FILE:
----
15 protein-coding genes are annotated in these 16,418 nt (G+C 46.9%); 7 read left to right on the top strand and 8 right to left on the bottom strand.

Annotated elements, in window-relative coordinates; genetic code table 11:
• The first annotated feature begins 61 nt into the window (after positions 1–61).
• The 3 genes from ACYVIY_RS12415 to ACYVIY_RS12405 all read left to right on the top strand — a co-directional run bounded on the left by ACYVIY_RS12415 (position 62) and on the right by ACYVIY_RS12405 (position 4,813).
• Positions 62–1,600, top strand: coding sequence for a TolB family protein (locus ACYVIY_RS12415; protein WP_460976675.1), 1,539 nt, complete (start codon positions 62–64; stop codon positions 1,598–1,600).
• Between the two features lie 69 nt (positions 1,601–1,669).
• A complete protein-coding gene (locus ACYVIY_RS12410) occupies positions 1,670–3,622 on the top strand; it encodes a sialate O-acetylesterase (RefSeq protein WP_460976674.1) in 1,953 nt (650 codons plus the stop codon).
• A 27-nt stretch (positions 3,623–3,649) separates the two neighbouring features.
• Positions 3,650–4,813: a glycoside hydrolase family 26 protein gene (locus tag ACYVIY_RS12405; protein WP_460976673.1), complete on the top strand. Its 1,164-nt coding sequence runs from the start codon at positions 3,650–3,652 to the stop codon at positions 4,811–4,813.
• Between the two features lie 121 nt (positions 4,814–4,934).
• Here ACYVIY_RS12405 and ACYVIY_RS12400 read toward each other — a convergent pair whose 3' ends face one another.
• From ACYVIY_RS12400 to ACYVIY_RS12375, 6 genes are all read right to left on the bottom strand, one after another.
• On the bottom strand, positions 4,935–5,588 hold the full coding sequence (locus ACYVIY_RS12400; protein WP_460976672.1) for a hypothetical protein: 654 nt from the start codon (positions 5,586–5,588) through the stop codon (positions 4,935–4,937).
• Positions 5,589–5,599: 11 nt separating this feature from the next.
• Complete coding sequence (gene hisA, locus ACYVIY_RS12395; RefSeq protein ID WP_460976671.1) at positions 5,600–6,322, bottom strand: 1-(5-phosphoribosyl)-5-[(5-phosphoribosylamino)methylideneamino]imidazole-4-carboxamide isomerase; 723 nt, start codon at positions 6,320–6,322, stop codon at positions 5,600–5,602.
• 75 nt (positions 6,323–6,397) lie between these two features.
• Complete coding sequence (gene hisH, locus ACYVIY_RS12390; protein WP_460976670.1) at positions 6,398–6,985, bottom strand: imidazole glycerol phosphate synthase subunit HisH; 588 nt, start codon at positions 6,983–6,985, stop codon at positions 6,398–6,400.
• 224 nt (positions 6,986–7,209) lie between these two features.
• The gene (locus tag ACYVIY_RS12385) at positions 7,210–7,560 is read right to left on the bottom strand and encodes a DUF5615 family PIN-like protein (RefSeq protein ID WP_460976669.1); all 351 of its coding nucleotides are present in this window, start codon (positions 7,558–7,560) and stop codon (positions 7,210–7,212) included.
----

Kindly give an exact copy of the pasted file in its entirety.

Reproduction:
15 protein-coding genes are annotated in these 16,418 nt (G+C 46.9%); 7 read left to right on the top strand and 8 right to left on the bottom strand.

Annotated elements, in window-relative coordinates; genetic code table 11:
• The first annotated feature begins 61 nt into the window (after positions 1–61).
• The 3 genes from ACYVIY_RS12415 to ACYVIY_RS12405 all read left to right on the top strand — a co-directional run bounded on the left by ACYVIY_RS12415 (position 62) and on the right by ACYVIY_RS12405 (position 4,813).
• Positions 62–1,600, top strand: coding sequence for a TolB family protein (locus ACYVIY_RS12415; protein WP_460976675.1), 1,539 nt, complete (start codon positions 62–64; stop codon positions 1,598–1,600).
• Between the two features lie 69 nt (positions 1,601–1,669).
• A complete protein-coding gene (locus ACYVIY_RS12410) occupies positions 1,670–3,622 on the top strand; it encodes a sialate O-acetylesterase (RefSeq protein WP_460976674.1) in 1,953 nt (650 codons plus the stop codon).
• A 27-nt stretch (positions 3,623–3,649) separates the two neighbouring features.
• Positions 3,650–4,813: a glycoside hydrolase family 26 protein gene (locus tag ACYVIY_RS12405; protein WP_460976673.1), complete on the top strand. Its 1,164-nt coding sequence runs from the start codon at positions 3,650–3,652 to the stop codon at positions 4,811–4,813.
• Between the two features lie 121 nt (positions 4,814–4,934).
• Here ACYVIY_RS12405 and ACYVIY_RS12400 read toward each other — a convergent pair whose 3' ends face one another.
• From ACYVIY_RS12400 to ACYVIY_RS12375, 6 genes are all read right to left on the bottom strand, one after another.
• On the bottom strand, positions 4,935–5,588 hold the full coding sequence (locus ACYVIY_RS12400; protein WP_460976672.1) for a hypothetical protein: 654 nt from the start codon (positions 5,586–5,588) through the stop codon (positions 4,935–4,937).
• Positions 5,589–5,599: 11 nt separating this feature from the next.
• Complete coding sequence (gene hisA, locus ACYVIY_RS12395; RefSeq protein ID WP_460976671.1) at positions 5,600–6,322, bottom strand: 1-(5-phosphoribosyl)-5-[(5-phosphoribosylamino)methylideneamino]imidazole-4-carboxamide isomerase; 723 nt, start codon at positions 6,320–6,322, stop codon at positions 5,600–5,602.
• 75 nt (positions 6,323–6,397) lie between these two features.
• Complete coding sequence (gene hisH, locus ACYVIY_RS12390; protein WP_460976670.1) at positions 6,398–6,985, bottom strand: imidazole glycerol phosphate synthase subunit HisH; 588 nt, start codon at positions 6,983–6,985, stop codon at positions 6,398–6,400.
• 224 nt (positions 6,986–7,209) lie between these two features.
• The gene (locus tag ACYVIY_RS12385) at positions 7,210–7,560 is read right to left on the bottom strand and encodes a DUF5615 family PIN-like protein (RefSeq protein ID WP_460976669.1); all 351 of its coding nucleotides are present in this window, start codon (positions 7,558–7,560) and stop codon (positions 7,210–7,212) included.